Cayman Islands’ Private Funds Law: What you need to know

July 22, 2020

The new Private Funds Law goes above and beyond the existing Mutual Funds Law. Learn how to address its impact on Cayman Islands partnerships, companies, unit trusts and LLCs.


In February, the Cayman Islands government introduced a new law that significantly impacts closed-end (or private) funds that are set up as Cayman Islands limited partnerships, companies, unit trusts and LLCs.

The Private Funds Law, 2020 goes beyond the scope of the Cayman Islands’ Mutual Funds Law, as amended in February. In addition to requiring registration of private funds with the Cayman Islands Monetary Authority (CIMA), it adds new operational requirements that are quite similar to investor protection structures in other jurisdictions. Private funds and their managers have until 7 August 2020 to comply with the law’s requirements.


Enhanced investor protections

The Private Funds Law introduces enhanced investor protections for closed-ended private funds domiciled in the Cayman Islands. These include the appointment of persons to perform asset valuation, cash monitoring, asset safekeeping and asset verification functions. 

According to Brett Meili, senior vice president, global strategy with U.S. Bank Global Fund Services, the law reflects the growing convergence of laws and regulations impacting its clients. “These new operational requirements are very similar to those that the Alternative Investment Funds Managers Directive places on managers in Europe,” Meili says.

Breda Sullivan, head of depositary services – Europe for U.S. Bank, says the priority for managers of Cayman private funds is to register their funds with the Cayman Islands Monetary Authority (CIMA) before the deadline of 7 August 2020. “At the same time, private fund managers should also be planning for compliance with the law’s many intricacies, because it isn’t going away,” she says.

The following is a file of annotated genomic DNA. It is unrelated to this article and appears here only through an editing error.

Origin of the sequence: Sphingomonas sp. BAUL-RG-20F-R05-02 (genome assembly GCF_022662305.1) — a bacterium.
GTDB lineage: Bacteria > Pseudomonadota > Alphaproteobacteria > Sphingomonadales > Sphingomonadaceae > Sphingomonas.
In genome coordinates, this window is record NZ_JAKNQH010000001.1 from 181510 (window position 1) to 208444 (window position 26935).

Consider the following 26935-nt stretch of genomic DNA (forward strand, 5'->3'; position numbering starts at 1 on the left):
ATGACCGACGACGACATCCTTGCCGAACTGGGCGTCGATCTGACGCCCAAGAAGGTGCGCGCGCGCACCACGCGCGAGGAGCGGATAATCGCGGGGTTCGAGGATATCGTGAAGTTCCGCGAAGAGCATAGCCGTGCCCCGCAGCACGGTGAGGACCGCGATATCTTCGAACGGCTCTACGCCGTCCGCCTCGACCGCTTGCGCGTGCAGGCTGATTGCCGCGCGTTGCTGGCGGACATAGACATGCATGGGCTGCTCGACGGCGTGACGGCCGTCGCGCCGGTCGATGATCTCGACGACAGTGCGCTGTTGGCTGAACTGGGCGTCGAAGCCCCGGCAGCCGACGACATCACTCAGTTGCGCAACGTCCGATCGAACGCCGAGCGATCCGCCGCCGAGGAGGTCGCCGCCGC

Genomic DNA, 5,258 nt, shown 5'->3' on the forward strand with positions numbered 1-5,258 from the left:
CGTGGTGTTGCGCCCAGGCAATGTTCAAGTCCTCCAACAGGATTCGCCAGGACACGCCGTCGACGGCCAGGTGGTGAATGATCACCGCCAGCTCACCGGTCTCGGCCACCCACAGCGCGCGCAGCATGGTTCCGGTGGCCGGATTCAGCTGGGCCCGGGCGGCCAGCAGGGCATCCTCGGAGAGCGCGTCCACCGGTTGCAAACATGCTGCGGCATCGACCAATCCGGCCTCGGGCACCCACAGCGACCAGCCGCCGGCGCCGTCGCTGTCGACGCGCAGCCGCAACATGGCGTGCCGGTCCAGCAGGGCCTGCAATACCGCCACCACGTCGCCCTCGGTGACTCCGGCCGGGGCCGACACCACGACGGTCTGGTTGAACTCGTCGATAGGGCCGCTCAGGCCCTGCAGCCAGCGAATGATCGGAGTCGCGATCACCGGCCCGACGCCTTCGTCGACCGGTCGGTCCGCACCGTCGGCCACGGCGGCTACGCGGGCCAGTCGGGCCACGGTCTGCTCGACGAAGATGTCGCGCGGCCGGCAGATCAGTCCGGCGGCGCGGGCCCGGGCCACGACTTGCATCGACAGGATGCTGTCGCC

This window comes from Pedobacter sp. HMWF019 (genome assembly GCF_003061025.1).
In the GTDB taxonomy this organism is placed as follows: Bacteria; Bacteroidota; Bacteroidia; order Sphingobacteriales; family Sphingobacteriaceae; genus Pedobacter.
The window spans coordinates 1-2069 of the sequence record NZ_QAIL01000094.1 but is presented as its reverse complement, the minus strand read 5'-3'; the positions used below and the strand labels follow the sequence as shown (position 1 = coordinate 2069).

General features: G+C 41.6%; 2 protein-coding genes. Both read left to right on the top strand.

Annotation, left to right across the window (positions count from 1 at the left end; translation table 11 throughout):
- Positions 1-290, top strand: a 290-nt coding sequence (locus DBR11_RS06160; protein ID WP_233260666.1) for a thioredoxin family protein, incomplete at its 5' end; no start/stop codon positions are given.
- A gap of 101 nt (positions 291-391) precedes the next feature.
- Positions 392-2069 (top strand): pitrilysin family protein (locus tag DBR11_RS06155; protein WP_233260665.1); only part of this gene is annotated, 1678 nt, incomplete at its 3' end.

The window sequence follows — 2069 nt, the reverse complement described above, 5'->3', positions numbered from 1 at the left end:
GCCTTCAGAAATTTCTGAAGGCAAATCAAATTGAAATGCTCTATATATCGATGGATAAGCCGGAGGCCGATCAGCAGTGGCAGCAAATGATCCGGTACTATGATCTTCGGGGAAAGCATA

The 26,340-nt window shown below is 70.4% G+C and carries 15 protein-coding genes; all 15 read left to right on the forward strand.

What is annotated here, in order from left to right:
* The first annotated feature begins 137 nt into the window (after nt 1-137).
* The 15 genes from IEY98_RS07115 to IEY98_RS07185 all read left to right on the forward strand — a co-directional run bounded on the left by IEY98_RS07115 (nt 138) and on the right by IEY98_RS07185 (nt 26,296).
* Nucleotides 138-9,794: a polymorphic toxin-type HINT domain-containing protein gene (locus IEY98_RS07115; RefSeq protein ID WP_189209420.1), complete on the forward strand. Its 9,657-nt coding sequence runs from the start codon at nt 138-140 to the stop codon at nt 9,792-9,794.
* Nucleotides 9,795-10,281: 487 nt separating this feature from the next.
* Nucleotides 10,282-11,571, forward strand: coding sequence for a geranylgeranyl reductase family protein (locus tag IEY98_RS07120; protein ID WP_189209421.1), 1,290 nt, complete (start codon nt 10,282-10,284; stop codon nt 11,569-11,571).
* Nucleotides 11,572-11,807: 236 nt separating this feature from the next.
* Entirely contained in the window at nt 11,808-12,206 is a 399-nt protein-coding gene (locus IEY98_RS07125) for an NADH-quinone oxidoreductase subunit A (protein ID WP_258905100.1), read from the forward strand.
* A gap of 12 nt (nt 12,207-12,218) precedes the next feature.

Demonstrating compliance is especially important when trying to attract and retain institutional investors, particularly European investors who are accustomed to and value independent oversight, which is part of European regulated fund structures, Sullivan adds. “The bar for Cayman private funds has been raised considerably.”


Registration details and operational requirements

For existing private funds and those that commence prior to 7 August 2020, the registration deadline is 7 August 2020. For funds launching on or after 7 August 2020, the registration deadline will be 21 days after capital is committed, provided that a private fund may not accept capital contributions from investors in respect of investments unless it is registered with CIMA. The following details will be required to register a private fund with CIMA:

  • Application form
  • Structure chart
  • Auditor consent letter
  • Administrator consent letter (when applicable)
  • Certificate of registration/incorporation
  • Constitutive documents
  • Offering materials